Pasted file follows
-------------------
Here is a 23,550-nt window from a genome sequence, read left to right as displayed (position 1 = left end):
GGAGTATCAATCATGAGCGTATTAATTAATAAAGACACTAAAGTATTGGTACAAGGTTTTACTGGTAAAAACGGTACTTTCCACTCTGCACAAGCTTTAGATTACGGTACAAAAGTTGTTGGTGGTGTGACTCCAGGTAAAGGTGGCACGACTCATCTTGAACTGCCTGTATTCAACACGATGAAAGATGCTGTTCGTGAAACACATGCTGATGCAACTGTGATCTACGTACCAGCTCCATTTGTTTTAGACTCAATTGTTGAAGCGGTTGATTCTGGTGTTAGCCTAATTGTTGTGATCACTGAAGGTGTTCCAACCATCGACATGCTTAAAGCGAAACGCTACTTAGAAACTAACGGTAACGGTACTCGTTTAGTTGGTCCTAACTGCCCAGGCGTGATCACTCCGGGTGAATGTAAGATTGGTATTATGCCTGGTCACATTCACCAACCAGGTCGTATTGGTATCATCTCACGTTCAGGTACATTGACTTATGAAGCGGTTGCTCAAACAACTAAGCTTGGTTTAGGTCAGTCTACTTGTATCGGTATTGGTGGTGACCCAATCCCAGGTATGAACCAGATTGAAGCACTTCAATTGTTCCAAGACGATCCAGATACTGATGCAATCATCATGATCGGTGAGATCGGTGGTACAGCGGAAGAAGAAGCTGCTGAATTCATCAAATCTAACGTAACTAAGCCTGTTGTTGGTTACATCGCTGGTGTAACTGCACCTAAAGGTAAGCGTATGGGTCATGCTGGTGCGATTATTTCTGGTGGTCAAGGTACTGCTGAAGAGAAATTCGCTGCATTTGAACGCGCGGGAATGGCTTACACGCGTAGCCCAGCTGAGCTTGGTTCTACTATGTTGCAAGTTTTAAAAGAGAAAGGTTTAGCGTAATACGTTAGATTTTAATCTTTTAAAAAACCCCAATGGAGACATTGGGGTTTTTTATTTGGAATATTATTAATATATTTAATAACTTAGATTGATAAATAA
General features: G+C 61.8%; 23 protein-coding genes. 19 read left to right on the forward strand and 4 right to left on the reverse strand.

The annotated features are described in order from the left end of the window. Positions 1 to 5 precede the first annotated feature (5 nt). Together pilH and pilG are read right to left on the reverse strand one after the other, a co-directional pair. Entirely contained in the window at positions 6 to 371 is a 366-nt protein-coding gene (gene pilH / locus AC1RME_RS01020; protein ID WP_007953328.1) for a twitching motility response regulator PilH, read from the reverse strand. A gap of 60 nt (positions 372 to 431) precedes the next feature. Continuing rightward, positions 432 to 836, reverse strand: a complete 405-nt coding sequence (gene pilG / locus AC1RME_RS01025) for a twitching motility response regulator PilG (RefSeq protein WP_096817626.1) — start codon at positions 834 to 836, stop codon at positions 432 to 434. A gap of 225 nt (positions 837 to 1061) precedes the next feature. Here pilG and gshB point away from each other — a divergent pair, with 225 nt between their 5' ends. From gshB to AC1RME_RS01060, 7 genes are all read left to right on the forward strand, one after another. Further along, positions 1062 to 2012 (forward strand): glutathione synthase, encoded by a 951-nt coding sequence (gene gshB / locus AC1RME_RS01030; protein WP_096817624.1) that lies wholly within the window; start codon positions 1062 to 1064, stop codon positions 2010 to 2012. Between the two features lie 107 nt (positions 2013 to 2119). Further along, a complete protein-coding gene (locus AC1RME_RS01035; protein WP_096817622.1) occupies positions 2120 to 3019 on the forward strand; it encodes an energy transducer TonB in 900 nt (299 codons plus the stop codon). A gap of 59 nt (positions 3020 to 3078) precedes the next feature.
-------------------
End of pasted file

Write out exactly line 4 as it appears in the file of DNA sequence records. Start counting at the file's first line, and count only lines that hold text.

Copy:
The annotated features are described in order from the left end of the window. Positions 1 to 5 precede the first annotated feature (5 nt). Together pilH and pilG are read right to left on the reverse strand one after the other, a co-directional pair. Entirely contained in the window at positions 6 to 371 is a 366-nt protein-coding gene (gene pilH / locus AC1RME_RS01020; protein ID WP_007953328.1) for a twitching motility response regulator PilH, read from the reverse strand. A gap of 60 nt (positions 372 to 431) precedes the next feature. Continuing rightward, positions 432 to 836, reverse strand: a complete 405-nt coding sequence (gene pilG / locus AC1RME_RS01025) for a twitching motility response regulator PilG (RefSeq protein WP_096817626.1) — start codon at positions 834 to 836, stop codon at positions 432 to 434. A gap of 225 nt (positions 837 to 1061) precedes the next feature. Here pilG and gshB point away from each other — a divergent pair, with 225 nt between their 5' ends. From gshB to AC1RME_RS01060, 7 genes are all read left to right on the forward strand, one after another. Further along, positions 1062 to 2012 (forward strand): glutathione synthase, encoded by a 951-nt coding sequence (gene gshB / locus AC1RME_RS01030; protein WP_096817624.1) that lies wholly within the window; start codon positions 1062 to 1064, stop codon positions 2010 to 2012. Between the two features lie 107 nt (positions 2013 to 2119). Further along, a complete protein-coding gene (locus AC1RME_RS01035; protein WP_096817622.1) occupies positions 2120 to 3019 on the forward strand; it encodes an energy transducer TonB in 900 nt (299 codons plus the stop codon). A gap of 59 nt (positions 3020 to 3078) precedes the next feature.